The troops forming the Byzantine army were divided into two distinct groups, the tagmata, who garrisoned Constantinople and its suburbs, and the Themata, who were stationed in the provinces. The first group was chiefly composed of the four cavalry regiments of the Guard, the Scholae, Excubitors, Arithmus or Vigla, and Hicanati, and the infantry regiment of the Numeri. Each of these corps, whose strength was generally quoted, perhaps with some exaggeration, at 4000, was commanded by an officer bearing the title of Domestic; in the tenth century the Domestic of the Scholae was Commander-in-chief of the army. The themes, or provincial army corps, whose strength varied from 4000 to 10,000 men according to the importance of the province they defended, had at their head a strategus; each theme was divided into two or three brigades or turmae, each turma into three drungi commanded by a Drungarius, each drungi or regiment into ten banda commanded by a count. These troops are often referred to in the texts as ta Kaballeriká Themata. The cavalry indeed formed their principal part, for cavalry in Byzantium, as in all states in the Middle Ages, was the most esteemed arm; whether it were the heavy cavalry in armor, the cataphracts, or the light cavalry, the trapezitae, it formed an instrument of war of admirable strength and flexibility.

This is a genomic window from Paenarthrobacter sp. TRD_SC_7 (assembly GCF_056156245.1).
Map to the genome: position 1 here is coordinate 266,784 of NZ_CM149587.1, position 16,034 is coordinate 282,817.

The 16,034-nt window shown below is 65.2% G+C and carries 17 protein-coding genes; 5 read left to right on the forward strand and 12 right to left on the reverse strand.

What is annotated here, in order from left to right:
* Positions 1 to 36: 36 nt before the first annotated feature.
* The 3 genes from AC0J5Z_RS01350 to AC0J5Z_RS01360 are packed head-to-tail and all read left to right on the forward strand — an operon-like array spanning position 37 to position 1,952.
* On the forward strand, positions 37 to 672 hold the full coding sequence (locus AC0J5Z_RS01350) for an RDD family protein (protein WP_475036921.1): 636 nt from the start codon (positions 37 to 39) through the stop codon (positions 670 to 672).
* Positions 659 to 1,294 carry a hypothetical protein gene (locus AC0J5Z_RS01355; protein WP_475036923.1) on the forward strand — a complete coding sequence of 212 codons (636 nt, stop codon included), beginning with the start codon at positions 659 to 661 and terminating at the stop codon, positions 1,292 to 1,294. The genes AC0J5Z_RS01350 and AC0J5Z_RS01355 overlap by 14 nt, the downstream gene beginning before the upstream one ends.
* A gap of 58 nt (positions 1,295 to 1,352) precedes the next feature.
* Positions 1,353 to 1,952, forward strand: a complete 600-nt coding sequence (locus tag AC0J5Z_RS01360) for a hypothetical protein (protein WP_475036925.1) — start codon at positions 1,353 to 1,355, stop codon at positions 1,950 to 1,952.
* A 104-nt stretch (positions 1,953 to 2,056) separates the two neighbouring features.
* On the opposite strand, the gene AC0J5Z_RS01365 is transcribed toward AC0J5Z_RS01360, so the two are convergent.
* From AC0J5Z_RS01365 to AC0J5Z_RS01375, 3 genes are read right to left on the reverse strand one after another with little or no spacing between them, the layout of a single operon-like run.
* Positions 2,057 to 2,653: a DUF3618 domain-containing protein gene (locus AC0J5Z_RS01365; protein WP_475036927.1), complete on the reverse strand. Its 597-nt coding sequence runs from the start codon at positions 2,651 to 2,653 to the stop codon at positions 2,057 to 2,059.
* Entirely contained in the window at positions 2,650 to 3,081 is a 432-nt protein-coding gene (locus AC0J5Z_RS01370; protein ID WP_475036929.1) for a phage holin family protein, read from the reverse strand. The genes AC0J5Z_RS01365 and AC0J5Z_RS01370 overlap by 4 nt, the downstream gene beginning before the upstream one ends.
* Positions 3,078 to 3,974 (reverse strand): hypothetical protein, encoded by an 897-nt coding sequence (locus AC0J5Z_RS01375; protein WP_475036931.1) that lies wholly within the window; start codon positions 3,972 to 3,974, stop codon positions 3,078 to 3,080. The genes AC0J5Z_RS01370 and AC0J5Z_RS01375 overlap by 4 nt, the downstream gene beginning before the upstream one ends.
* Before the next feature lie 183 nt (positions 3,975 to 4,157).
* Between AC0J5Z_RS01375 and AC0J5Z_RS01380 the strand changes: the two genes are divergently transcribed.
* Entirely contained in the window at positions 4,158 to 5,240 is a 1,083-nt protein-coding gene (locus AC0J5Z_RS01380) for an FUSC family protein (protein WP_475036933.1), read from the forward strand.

Besides these troops, which constituted the actual army in the field, there was the army of the frontiers, which was formed on the model of the limitanei of the fifth and sixth centuries; it occupied military borderlands along the frontier, where in return for their military service the soldiers received land on which they settled with their families. The duties of these detachments were to defend the limites, hold the fortified posts, castles, and citadels which Byzantium had established in successive lines along the whole extent of the frontier, to occupy strategic points, hold mountain passes, guard roads, keep a close watch on all preparations by the enemy, repel invasion, and be ready with a counter-offensive. A curious tenth-century treatise on tactics has preserved for us a picturesque account of the strenuous life led on the “marches” of the Empire, on the mountains of Taurus, or the borders of Cappadocia, perpetually threatened by an Arab invasion. It was an arduous and exacting warfare, in which the problem was to contain an enterprising and daring enemy by means of weak forces; a war of surprises, ambushes, reconnaissances, and sudden attacks, in which the trapezitae, or light cavalry, excelled. All along the frontier a network of small observation posts was connected with headquarters by a system of signals; as soon as any movement by the enemy was observed, skirmishing parties of cavalry set out, carrying only one day’s rations to ensure greater mobility, and with darkened accoutrements and weapons so as to be less visible. Behind this curtain mobilization proceeded. The infantry occupied the mountain passes, the population of the plains took refuge in the fortresses, and the army concentrated. It is interesting to note in these instructions with what care and forethought nothing is left to chance, either as regards information or supplies, the concentration or movements of troops, night attacks, ambushes, or espionage. Meanwhile the cavalry made daring raids into enemy territory to cause the assailants uneasiness regarding their lines of communication and to attempt a useful diversion, while with his main force the Byzantine strategus sought contact with the enemy and engaged battle, generally by a sudden and unforeseen attack displaying mingled courage and cunning. It was an arduous type of warfare in which it was necessary always to be on the alert to avoid a surprise, to counter blow with blow, raid with raid; a war full of great duels, cruel, chivalrous, and heroic episodes; but a marvelous training for those who took part in it.